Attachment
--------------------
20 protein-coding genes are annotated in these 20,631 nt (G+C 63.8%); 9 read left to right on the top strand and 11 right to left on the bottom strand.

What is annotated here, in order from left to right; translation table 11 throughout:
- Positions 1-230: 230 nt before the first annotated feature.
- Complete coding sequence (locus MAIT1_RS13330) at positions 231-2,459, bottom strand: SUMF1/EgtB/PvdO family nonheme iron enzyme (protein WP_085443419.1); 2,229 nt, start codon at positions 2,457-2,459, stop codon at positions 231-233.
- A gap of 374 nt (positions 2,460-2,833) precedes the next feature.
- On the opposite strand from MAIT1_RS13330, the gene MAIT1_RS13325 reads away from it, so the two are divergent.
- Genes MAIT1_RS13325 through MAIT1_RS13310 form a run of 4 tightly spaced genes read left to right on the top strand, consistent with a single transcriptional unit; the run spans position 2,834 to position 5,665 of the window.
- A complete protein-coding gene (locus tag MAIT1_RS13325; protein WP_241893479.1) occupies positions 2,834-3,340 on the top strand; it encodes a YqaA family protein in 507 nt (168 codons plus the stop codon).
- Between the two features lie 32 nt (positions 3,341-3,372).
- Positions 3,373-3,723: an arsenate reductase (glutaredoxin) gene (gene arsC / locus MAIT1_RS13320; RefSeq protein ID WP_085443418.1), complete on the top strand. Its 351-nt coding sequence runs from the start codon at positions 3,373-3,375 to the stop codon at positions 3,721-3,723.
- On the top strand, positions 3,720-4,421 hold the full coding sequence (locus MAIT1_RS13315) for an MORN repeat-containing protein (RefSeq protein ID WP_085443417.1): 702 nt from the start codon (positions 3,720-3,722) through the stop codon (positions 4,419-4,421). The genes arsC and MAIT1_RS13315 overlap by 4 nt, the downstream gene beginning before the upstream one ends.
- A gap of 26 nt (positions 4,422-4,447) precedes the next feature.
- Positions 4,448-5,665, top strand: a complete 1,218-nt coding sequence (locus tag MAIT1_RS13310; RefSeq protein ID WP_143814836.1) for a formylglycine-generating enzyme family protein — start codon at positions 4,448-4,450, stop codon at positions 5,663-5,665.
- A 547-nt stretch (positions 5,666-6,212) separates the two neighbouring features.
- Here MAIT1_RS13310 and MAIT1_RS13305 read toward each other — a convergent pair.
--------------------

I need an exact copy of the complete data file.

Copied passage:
20 protein-coding genes are annotated in these 20,631 nt (G+C 63.8%); 9 read left to right on the top strand and 11 right to left on the bottom strand.

What is annotated here, in order from left to right; translation table 11 throughout:
- Positions 1-230: 230 nt before the first annotated feature.
- Complete coding sequence (locus MAIT1_RS13330) at positions 231-2,459, bottom strand: SUMF1/EgtB/PvdO family nonheme iron enzyme (protein WP_085443419.1); 2,229 nt, start codon at positions 2,457-2,459, stop codon at positions 231-233.
- A gap of 374 nt (positions 2,460-2,833) precedes the next feature.
- On the opposite strand from MAIT1_RS13330, the gene MAIT1_RS13325 reads away from it, so the two are divergent.
- Genes MAIT1_RS13325 through MAIT1_RS13310 form a run of 4 tightly spaced genes read left to right on the top strand, consistent with a single transcriptional unit; the run spans position 2,834 to position 5,665 of the window.
- A complete protein-coding gene (locus tag MAIT1_RS13325; protein WP_241893479.1) occupies positions 2,834-3,340 on the top strand; it encodes a YqaA family protein in 507 nt (168 codons plus the stop codon).
- Between the two features lie 32 nt (positions 3,341-3,372).
- Positions 3,373-3,723: an arsenate reductase (glutaredoxin) gene (gene arsC / locus MAIT1_RS13320; RefSeq protein ID WP_085443418.1), complete on the top strand. Its 351-nt coding sequence runs from the start codon at positions 3,373-3,375 to the stop codon at positions 3,721-3,723.
- On the top strand, positions 3,720-4,421 hold the full coding sequence (locus MAIT1_RS13315) for an MORN repeat-containing protein (RefSeq protein ID WP_085443417.1): 702 nt from the start codon (positions 3,720-3,722) through the stop codon (positions 4,419-4,421). The genes arsC and MAIT1_RS13315 overlap by 4 nt, the downstream gene beginning before the upstream one ends.
- A gap of 26 nt (positions 4,422-4,447) precedes the next feature.
- Positions 4,448-5,665, top strand: a complete 1,218-nt coding sequence (locus tag MAIT1_RS13310; RefSeq protein ID WP_143814836.1) for a formylglycine-generating enzyme family protein — start codon at positions 4,448-4,450, stop codon at positions 5,663-5,665.
- A 547-nt stretch (positions 5,666-6,212) separates the two neighbouring features.
- Here MAIT1_RS13310 and MAIT1_RS13305 read toward each other — a convergent pair.